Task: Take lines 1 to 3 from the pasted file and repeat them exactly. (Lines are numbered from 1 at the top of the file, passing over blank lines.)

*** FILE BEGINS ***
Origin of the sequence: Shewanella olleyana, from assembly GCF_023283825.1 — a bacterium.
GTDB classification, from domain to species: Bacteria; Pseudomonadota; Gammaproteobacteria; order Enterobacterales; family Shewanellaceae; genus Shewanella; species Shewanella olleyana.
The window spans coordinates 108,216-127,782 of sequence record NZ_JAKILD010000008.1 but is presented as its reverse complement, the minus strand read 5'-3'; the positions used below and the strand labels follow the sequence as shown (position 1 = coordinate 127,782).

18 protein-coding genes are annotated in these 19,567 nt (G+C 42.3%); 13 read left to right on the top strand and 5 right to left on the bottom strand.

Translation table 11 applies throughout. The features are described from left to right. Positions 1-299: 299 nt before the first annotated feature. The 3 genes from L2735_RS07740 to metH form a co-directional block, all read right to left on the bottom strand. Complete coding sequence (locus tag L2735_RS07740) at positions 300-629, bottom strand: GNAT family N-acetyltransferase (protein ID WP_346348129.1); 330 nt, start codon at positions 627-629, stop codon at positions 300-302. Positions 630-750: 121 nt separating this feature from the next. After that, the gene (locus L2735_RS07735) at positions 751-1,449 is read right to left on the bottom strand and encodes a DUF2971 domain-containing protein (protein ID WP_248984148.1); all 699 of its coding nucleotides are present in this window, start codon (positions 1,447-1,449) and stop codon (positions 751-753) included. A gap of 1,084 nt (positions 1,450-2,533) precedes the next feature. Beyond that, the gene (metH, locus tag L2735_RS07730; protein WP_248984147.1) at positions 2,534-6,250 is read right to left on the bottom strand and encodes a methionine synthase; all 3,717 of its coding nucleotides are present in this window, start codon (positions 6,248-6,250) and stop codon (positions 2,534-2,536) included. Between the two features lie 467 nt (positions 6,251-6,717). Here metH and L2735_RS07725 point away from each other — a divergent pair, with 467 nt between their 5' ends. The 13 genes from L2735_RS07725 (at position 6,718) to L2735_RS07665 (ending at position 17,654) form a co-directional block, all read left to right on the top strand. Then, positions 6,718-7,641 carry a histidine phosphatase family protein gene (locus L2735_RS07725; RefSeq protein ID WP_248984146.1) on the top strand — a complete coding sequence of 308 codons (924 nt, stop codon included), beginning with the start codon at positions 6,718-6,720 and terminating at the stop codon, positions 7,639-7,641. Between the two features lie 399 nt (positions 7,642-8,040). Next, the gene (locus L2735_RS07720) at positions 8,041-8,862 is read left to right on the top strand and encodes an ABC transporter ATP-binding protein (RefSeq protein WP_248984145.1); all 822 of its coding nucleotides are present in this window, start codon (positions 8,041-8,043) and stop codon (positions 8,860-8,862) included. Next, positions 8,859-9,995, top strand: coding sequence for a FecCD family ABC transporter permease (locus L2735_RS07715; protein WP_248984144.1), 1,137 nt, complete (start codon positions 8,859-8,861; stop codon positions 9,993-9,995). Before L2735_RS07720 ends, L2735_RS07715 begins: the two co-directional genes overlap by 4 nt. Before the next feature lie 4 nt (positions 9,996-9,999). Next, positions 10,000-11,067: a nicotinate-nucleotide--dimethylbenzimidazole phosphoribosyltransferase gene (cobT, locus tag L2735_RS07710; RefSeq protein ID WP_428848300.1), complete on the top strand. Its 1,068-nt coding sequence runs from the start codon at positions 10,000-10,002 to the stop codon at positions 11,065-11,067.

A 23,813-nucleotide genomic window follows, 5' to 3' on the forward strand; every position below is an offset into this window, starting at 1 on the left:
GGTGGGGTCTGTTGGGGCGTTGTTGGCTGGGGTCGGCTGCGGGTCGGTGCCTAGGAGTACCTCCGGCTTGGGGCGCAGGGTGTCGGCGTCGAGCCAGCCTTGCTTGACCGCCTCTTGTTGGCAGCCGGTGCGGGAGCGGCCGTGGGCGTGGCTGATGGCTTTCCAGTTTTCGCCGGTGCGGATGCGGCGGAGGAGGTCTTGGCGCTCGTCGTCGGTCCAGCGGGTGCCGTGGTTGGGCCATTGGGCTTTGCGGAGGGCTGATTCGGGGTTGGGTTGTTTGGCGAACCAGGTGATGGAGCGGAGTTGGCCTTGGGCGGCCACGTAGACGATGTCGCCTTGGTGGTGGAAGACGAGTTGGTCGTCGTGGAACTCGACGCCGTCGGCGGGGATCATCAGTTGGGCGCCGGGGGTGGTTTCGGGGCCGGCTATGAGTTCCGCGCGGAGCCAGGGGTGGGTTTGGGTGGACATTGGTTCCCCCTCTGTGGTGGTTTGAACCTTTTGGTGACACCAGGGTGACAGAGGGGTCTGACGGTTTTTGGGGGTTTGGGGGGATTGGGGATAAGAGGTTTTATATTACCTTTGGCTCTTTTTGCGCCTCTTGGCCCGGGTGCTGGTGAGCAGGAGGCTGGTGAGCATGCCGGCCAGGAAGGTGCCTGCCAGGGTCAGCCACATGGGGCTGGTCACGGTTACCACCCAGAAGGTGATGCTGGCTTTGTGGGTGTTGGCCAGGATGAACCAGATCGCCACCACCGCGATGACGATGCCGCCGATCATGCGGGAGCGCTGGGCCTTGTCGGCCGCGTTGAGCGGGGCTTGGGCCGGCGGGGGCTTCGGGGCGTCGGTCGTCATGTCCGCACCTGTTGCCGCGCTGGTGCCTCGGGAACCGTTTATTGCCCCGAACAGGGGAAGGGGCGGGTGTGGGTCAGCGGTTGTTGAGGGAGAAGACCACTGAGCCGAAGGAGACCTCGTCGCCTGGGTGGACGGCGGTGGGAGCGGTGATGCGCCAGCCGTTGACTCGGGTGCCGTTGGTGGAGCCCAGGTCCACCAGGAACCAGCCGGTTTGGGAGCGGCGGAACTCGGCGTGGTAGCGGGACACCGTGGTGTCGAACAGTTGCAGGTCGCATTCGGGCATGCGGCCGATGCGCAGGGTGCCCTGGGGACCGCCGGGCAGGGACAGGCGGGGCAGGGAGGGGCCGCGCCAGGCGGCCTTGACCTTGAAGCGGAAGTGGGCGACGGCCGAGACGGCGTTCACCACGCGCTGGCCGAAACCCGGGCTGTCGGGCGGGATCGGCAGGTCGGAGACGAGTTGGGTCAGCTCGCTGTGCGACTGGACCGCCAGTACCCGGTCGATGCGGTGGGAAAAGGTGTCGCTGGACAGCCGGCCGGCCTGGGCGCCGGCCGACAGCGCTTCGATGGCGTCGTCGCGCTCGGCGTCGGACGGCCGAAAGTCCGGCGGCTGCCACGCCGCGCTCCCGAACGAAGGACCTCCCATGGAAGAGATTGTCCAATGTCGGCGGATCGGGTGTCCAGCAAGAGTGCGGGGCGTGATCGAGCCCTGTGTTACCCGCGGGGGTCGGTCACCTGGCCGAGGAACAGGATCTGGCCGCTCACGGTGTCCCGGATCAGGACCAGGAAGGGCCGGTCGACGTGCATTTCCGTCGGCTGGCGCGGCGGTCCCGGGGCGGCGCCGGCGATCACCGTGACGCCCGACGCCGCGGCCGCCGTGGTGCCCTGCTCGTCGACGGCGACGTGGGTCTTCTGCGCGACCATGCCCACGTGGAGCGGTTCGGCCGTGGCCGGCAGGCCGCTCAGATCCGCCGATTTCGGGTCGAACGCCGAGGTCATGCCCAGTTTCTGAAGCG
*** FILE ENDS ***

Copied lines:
Origin of the sequence: Shewanella olleyana, from assembly GCF_023283825.1 — a bacterium.
GTDB classification, from domain to species: Bacteria; Pseudomonadota; Gammaproteobacteria; order Enterobacterales; family Shewanellaceae; genus Shewanella; species Shewanella olleyana.
The window spans coordinates 108,216-127,782 of sequence record NZ_JAKILD010000008.1 but is presented as its reverse complement, the minus strand read 5'-3'; the positions used below and the strand labels follow the sequence as shown (position 1 = coordinate 127,782).